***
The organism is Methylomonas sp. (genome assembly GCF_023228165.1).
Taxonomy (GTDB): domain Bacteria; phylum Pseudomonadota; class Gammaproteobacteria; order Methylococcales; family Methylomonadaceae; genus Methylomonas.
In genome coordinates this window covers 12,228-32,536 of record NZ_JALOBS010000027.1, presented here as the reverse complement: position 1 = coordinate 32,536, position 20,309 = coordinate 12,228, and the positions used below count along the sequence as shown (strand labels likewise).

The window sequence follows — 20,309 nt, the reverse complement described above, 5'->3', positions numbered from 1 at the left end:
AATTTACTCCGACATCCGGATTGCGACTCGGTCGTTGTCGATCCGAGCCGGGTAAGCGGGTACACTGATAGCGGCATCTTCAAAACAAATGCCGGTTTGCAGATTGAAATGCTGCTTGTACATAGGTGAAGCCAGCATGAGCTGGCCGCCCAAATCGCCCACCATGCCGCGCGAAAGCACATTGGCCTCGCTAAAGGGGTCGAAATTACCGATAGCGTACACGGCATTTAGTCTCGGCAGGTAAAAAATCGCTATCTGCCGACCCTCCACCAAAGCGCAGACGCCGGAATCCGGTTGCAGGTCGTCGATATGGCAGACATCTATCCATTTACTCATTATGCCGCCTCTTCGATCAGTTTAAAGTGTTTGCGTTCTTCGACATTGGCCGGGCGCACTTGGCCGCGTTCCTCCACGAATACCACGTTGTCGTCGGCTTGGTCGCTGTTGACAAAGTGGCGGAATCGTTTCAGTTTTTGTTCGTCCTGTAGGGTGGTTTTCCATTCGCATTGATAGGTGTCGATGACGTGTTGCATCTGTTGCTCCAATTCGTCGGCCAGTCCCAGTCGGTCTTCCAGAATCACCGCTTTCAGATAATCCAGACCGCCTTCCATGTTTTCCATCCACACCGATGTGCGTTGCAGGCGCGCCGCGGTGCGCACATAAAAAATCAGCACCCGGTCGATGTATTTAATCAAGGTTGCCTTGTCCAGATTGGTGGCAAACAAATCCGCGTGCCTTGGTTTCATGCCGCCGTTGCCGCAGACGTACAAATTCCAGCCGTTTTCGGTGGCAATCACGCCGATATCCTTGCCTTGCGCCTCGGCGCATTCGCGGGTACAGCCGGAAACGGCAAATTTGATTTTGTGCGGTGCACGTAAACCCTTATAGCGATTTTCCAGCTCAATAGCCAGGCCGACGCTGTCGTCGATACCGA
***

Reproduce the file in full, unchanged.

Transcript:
The organism is Methylomonas sp. (genome assembly GCF_023228165.1).
Taxonomy (GTDB): domain Bacteria; phylum Pseudomonadota; class Gammaproteobacteria; order Methylococcales; family Methylomonadaceae; genus Methylomonas.
In genome coordinates this window covers 12,228-32,536 of record NZ_JALOBS010000027.1, presented here as the reverse complement: position 1 = coordinate 32,536, position 20,309 = coordinate 12,228, and the positions used below count along the sequence as shown (strand labels likewise).

The window sequence follows — 20,309 nt, the reverse complement described above, 5'->3', positions numbered from 1 at the left end:
AATTTACTCCGACATCCGGATTGCGACTCGGTCGTTGTCGATCCGAGCCGGGTAAGCGGGTACACTGATAGCGGCATCTTCAAAACAAATGCCGGTTTGCAGATTGAAATGCTGCTTGTACATAGGTGAAGCCAGCATGAGCTGGCCGCCCAAATCGCCCACCATGCCGCGCGAAAGCACATTGGCCTCGCTAAAGGGGTCGAAATTACCGATAGCGTACACGGCATTTAGTCTCGGCAGGTAAAAAATCGCTATCTGCCGACCCTCCACCAAAGCGCAGACGCCGGAATCCGGTTGCAGGTCGTCGATATGGCAGACATCTATCCATTTACTCATTATGCCGCCTCTTCGATCAGTTTAAAGTGTTTGCGTTCTTCGACATTGGCCGGGCGCACTTGGCCGCGTTCCTCCACGAATACCACGTTGTCGTCGGCTTGGTCGCTGTTGACAAAGTGGCGGAATCGTTTCAGTTTTTGTTCGTCCTGTAGGGTGGTTTTCCATTCGCATTGATAGGTGTCGATGACGTGTTGCATCTGTTGCTCCAATTCGTCGGCCAGTCCCAGTCGGTCTTCCAGAATCACCGCTTTCAGATAATCCAGACCGCCTTCCATGTTTTCCATCCACACCGATGTGCGTTGCAGGCGCGCCGCGGTGCGCACATAAAAAATCAGCACCCGGTCGATGTATTTAATCAAGGTTGCCTTGTCCAGATTGGTGGCAAACAAATCCGCGTGCCTTGGTTTCATGCCGCCGTTGCCGCAGACGTACAAATTCCAGCCGTTTTCGGTGGCAATCACGCCGATATCCTTGCCTTGCGCCTCGGCGCATTCGCGGGTACAGCCGGAAACGGCAAATTTGATTTTGTGCGGTGCACGTAAACCCTTATAGCGATTTTCCAGCTCAATAGCCAGGCCGACGCTGTCGTCGATACCGA